Washington, D.C. – On May 1st, 1945, American troops liberated the Landshut concentration camp in Germany. Among the surviving prisoners was Corporal James Sutcliffe, who bravely marched through German territory and evaded enemy fire before enduring eight months of forced labor at the hands of the Nazis.
His service to this nation during WWII was nothing short of heroic, and last month in his hometown of Sparta, Tennessee I had the privilege of presenting him with a Prisoner of War (POW) Medal.
Heroes like James Sutcliffe are part of a thriving community of veterans in Tennessee. In every major conflict since WWII, Tennesseans have bravely served their country in the Army, Navy, Air Force, Coast Guard, and Marines, and today, nearly 430,000 veterans call the Volunteer State home.
After our veterans return from battle, many face a long recovery from wounds endured during their service. However, the U.S. Department of Veterans Affairs (VA) is notorious for long wait times, inadequate care, and endless bureaucracy.
The COVID-19 Coronavirus pandemic only further exposed the failure of the VA to care for our heroes. In February of last year, the VA had successfully reduced the claims backlog to 70,000. Now, that number has jumped to over 250,000. For veterans already eligible for care, understaffing and shuttered facilities led to the cancellation, delay, or rescheduling of almost 20 million medical appointments.
On Capitol Hill, I am leading the charge to improve care for veterans. Last week, I demanded answers from the Biden administration on how vaccine mandates will impact the ability of the VA to provide care. We know that the need for long-term care has increased dramatically, so earlier this year, I partnered with a Senate colleague to provide our veterans with greater choice and expand options for personalized long-term care.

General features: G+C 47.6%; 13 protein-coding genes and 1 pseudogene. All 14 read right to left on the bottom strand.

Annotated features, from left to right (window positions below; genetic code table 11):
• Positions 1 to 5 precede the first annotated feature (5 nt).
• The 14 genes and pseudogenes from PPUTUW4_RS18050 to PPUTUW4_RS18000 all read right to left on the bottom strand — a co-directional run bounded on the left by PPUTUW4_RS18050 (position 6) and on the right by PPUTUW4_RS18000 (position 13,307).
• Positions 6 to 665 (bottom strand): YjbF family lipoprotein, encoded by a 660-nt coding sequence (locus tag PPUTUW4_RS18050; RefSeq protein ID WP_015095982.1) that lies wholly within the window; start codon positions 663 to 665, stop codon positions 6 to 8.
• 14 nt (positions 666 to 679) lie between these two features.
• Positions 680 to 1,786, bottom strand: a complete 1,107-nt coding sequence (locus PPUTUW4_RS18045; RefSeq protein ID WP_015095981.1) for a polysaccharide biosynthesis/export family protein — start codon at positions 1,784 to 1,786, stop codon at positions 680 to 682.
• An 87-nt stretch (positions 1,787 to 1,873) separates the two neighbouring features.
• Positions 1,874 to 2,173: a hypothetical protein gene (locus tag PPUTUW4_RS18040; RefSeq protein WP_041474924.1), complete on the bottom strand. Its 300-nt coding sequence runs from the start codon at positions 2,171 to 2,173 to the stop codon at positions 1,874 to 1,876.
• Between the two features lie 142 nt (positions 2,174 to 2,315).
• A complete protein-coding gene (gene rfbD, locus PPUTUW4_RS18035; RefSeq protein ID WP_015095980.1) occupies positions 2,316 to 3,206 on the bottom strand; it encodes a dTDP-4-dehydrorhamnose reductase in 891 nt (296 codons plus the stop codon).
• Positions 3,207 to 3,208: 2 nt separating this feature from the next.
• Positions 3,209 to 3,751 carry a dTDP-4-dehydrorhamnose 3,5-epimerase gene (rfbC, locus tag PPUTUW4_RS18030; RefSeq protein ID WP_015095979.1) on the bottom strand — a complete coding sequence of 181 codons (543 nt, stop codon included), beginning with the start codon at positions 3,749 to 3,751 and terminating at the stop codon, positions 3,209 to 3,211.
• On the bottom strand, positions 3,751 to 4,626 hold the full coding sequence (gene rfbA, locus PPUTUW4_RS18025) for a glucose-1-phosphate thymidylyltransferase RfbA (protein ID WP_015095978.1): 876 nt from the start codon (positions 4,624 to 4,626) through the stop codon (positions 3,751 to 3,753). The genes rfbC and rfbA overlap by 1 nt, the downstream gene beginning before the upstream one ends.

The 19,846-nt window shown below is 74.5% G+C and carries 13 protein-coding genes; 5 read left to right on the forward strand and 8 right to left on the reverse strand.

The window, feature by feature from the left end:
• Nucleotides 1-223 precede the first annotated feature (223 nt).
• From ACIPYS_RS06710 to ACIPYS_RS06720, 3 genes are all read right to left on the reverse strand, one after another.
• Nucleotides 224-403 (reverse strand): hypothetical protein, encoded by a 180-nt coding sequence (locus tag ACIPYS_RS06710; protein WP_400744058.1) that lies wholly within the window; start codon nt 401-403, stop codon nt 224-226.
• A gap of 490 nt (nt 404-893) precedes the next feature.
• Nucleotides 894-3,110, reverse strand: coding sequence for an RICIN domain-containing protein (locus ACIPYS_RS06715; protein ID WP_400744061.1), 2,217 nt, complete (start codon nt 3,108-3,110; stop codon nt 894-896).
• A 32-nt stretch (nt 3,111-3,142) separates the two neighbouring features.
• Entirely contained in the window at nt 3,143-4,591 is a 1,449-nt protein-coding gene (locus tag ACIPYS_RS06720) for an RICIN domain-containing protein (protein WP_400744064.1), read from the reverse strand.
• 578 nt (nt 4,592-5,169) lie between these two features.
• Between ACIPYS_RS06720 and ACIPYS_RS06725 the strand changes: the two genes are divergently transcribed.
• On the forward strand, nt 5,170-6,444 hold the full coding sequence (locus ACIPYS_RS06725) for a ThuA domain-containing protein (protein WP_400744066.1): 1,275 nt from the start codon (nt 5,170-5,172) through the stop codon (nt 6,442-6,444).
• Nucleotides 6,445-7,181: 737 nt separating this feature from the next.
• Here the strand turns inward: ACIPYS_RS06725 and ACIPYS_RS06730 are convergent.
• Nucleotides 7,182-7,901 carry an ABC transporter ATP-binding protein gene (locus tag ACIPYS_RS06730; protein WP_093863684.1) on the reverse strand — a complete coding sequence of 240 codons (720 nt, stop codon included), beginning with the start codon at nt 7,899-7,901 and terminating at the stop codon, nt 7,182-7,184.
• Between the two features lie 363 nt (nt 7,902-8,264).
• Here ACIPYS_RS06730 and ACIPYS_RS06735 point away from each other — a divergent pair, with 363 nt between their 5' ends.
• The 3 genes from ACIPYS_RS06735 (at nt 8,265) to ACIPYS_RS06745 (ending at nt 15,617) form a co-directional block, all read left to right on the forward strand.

In September 2017, the Government Accountability Office (GAO) exposed that VA was failing to adequately disclose information about wait times, patient safety, and quality of care. In response, I introduced the VA Quality Health Care Accountability and Transparency Act to require the VA to streamline how it displays information onto one user-friendly website.
James Sutcliffe and countless other Tennessee veterans risked their lives for our freedom. On Veterans Day — and every day — we recognize their sacrifice, but our veterans deserve action. Washington elitists can no longer sit on the sidelines and ignore the structural deficiencies in our healthcare system that have failed our veterans. While we can never repay our debts to these heroes, we must honor their service by prioritizing quality care.
Passing A Resolution For Gold Star Families
Gold Star families are bonded by a common thread of loss, grief, and sacrifice. I introduced the Sergeant First Class Sean Cooley and Specialist Christopher Horton Congressional Gold Star Family Fellowship Program Act to offer family members the opportunity to affect change on Capitol Hill, and last week, this resolution was passed.
It is a privilege to have championed this effort to honor the service of our fallen warriors, and it is my hope that future Gold Star fellows will find renewed hope and healing as they channel their voices on behalf of the American people.
Expanding Career Transition Programs For Veterans
Our veterans deserve the opportunity to thrive after leaving the Armed Forces. When our service members begin the transition into civilian life, they often struggle to find employment and achieve financial stability.
I introduced the bipartisan Onward to Opportunity Act to address this issue directly by providing individualized career training programs and job placement services to help our servicemembers transition to civilian life.
Thank you to the men and women who have courageously fought to defend our nation and its freedoms.
Our nation’s veterans are heroes. We must protect and care for our veterans every day.
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